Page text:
The book, entitled “Lifting Songs to Pierce the Sky: Haudenosaunee Women and the Sisterhood of Clanships,” published by SUNY Press, is due out in 2015.
Watch the video:
“Video game culture is really troublesome,” said Communication Professor Chris Paul. “It can be racist, misogynist, and sexist, and we need to pay attention to that.”
Gaming has skyrocketed in popularity, with annual industry revenues exceeding $20 billion. Paul, who is internationally recognized for his analysis of video games and the socio-cultural context of game design and play, is raising red flags about meritocratic undertones in games.
“People can say what they want to with impunity online,” he noted. “Games are not harmless and innocuous when they equate successful players with being better people.”
While Chris is focusing his research on meritocratic game narratives and design, he is mentoring two students on independent projects. Both led to presentations at the Pop Culture Association/American Culture Association annual meeting held in Chicago last spring.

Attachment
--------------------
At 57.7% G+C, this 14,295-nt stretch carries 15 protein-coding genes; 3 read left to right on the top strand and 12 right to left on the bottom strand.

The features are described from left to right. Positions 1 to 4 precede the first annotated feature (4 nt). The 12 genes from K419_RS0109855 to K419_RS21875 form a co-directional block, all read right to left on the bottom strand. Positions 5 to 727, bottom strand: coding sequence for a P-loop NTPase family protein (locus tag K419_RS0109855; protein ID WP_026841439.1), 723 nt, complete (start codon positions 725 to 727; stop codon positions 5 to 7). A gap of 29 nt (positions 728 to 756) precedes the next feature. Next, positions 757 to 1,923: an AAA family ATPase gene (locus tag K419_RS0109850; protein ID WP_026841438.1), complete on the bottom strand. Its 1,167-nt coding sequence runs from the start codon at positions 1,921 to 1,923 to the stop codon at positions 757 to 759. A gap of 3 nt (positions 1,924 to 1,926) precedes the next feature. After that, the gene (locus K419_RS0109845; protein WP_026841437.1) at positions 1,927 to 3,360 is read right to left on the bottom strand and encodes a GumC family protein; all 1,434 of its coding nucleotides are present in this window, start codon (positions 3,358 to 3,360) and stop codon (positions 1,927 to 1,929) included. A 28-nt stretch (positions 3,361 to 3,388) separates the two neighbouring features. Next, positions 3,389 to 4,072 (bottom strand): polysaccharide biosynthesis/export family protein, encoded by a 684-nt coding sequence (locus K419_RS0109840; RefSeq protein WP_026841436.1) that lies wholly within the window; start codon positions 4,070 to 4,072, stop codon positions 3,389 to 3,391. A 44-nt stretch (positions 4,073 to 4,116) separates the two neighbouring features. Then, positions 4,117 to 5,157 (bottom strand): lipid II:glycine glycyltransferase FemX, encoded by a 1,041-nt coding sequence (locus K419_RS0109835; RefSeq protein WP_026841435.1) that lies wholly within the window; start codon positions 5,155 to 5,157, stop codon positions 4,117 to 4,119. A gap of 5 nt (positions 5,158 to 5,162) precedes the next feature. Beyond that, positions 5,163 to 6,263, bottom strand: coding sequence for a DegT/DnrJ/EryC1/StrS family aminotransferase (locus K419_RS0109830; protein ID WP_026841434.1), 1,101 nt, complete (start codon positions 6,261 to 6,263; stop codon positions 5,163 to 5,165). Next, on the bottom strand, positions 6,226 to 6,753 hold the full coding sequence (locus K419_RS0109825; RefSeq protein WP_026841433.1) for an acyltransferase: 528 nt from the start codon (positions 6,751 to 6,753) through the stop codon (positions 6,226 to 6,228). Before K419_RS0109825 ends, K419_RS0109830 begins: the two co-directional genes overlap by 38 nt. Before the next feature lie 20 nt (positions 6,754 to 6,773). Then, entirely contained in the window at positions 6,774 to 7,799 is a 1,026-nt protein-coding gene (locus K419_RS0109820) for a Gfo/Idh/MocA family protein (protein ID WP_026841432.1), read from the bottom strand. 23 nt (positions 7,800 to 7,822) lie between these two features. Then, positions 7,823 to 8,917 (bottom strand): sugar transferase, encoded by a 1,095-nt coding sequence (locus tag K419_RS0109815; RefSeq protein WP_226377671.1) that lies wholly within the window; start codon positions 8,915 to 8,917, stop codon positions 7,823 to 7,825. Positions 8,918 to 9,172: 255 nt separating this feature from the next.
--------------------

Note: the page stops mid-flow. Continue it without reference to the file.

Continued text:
Kathryn Smith, Strategic Communications major with a minor in Business Administration, examined games for social change. These games attempt to extend the benefits of entertainment to include knowledge-sharing as well as a call to action. They attempt to connect individuals across the globe with information about problems such as world hunger or women’s oppression. “Half the Sky,” for example, seeks to raise awareness of issues facing women and girls worldwide, like human trafficking and maternal mortality. In her research, Smith found that games for social change are fundamentally flawed.
“In some cases, players can’t achieve change because they leave the game after a very short time,” she noted. “Often the impact is only on the screen, and a call to action is missing.”
After researching classic game theory, she proposed a set of solutions for how they can be fixed. These included multifaceted game structure, the addition of humor, and post-game debriefing.